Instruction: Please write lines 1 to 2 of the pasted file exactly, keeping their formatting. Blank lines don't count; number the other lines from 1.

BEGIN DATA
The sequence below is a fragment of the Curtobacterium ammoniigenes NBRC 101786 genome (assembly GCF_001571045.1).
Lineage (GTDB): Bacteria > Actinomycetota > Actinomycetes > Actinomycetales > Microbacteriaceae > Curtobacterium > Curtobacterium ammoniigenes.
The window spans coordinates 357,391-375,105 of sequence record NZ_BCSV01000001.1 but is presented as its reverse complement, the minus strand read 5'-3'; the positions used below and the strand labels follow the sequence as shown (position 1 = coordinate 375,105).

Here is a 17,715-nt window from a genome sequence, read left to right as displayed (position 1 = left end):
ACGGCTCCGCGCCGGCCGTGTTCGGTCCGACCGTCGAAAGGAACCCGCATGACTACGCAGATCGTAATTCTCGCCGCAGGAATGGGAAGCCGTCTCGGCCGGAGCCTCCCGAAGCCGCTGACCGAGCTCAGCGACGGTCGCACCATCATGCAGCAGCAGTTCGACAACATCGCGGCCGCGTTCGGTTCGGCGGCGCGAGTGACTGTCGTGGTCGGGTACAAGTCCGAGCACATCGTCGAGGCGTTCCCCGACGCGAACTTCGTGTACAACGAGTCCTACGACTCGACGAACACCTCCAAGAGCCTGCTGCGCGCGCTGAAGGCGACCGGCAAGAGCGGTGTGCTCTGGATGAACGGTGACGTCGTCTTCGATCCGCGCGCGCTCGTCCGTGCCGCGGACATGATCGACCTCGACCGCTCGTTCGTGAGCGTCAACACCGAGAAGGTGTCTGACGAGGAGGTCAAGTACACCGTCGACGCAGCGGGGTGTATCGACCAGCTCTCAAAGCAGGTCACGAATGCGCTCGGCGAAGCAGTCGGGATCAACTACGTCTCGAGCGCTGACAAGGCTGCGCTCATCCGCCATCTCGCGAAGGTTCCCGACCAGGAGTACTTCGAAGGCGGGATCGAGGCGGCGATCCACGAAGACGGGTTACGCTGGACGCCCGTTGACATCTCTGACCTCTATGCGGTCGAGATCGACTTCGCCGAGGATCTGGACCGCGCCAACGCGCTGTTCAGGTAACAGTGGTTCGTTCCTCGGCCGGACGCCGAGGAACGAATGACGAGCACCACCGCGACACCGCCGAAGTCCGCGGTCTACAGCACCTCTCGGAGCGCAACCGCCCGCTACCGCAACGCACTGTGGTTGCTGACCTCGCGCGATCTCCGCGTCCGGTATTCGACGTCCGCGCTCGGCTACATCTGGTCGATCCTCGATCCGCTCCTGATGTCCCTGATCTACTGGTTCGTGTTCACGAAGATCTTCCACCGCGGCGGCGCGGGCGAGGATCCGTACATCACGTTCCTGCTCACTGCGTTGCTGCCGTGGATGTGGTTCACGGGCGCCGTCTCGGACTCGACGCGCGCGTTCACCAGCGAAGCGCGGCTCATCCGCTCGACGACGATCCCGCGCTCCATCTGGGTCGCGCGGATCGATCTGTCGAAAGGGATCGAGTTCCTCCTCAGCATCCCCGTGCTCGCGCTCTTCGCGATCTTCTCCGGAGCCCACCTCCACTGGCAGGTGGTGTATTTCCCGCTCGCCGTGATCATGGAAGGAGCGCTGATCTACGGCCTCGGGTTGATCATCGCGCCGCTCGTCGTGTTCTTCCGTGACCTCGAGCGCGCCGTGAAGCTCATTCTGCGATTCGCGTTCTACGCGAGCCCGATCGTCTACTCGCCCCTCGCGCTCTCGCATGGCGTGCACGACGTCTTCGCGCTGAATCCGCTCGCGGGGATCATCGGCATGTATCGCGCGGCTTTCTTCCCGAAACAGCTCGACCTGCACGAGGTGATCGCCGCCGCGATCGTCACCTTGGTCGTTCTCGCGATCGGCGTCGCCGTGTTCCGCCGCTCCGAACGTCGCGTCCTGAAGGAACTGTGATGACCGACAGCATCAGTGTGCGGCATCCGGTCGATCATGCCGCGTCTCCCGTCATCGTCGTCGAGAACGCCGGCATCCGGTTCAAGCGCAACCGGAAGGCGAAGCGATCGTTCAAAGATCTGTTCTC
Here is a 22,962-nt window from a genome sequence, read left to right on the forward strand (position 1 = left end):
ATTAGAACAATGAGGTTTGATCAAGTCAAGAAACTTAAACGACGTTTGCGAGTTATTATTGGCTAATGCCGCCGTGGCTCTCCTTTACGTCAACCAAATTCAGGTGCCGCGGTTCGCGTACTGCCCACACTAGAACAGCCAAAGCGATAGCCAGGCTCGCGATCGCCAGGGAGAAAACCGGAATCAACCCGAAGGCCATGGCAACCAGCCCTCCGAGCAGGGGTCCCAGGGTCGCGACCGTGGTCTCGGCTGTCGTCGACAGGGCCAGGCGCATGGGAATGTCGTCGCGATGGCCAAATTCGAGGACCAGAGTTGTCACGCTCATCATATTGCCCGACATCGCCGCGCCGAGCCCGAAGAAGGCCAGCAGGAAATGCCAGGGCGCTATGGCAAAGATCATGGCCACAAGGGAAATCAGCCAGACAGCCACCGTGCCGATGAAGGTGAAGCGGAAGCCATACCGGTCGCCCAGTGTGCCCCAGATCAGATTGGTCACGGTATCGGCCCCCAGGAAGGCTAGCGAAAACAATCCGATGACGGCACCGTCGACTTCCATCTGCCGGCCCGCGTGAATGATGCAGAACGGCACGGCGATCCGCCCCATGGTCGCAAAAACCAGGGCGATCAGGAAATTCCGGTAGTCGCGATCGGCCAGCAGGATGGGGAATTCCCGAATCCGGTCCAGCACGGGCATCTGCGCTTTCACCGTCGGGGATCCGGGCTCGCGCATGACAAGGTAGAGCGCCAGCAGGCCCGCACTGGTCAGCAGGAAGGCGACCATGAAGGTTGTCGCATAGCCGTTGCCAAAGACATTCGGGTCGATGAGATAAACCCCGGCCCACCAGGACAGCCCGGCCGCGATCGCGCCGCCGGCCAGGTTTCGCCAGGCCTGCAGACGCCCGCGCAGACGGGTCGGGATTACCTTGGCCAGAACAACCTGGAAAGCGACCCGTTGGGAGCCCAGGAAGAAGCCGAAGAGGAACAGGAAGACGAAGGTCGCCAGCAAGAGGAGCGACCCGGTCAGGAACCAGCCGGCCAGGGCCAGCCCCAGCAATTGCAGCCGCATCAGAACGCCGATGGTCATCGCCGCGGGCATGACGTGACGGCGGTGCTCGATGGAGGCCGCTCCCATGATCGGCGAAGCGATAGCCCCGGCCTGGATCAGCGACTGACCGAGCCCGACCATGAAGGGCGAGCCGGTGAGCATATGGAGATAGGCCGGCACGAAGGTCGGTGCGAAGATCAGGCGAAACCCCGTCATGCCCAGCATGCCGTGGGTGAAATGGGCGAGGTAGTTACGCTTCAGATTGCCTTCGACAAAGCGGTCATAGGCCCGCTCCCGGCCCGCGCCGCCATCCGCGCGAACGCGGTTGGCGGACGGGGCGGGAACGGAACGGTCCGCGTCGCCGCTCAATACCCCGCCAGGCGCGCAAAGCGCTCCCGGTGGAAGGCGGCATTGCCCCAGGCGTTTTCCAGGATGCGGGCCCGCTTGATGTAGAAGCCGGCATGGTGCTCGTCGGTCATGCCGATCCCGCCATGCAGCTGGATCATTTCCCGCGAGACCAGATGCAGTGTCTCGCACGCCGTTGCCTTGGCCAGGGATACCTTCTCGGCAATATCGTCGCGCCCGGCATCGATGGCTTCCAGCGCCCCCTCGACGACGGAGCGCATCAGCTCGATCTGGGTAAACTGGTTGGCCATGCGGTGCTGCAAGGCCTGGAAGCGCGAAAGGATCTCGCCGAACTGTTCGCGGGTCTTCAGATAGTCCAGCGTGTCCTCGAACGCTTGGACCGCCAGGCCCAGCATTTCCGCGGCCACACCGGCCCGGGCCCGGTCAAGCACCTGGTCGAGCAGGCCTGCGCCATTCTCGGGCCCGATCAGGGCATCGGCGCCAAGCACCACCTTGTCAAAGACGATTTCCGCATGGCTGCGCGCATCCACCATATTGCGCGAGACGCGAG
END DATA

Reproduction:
The sequence below is a fragment of the Curtobacterium ammoniigenes NBRC 101786 genome (assembly GCF_001571045.1).
Lineage (GTDB): Bacteria > Actinomycetota > Actinomycetes > Actinomycetales > Microbacteriaceae > Curtobacterium > Curtobacterium ammoniigenes.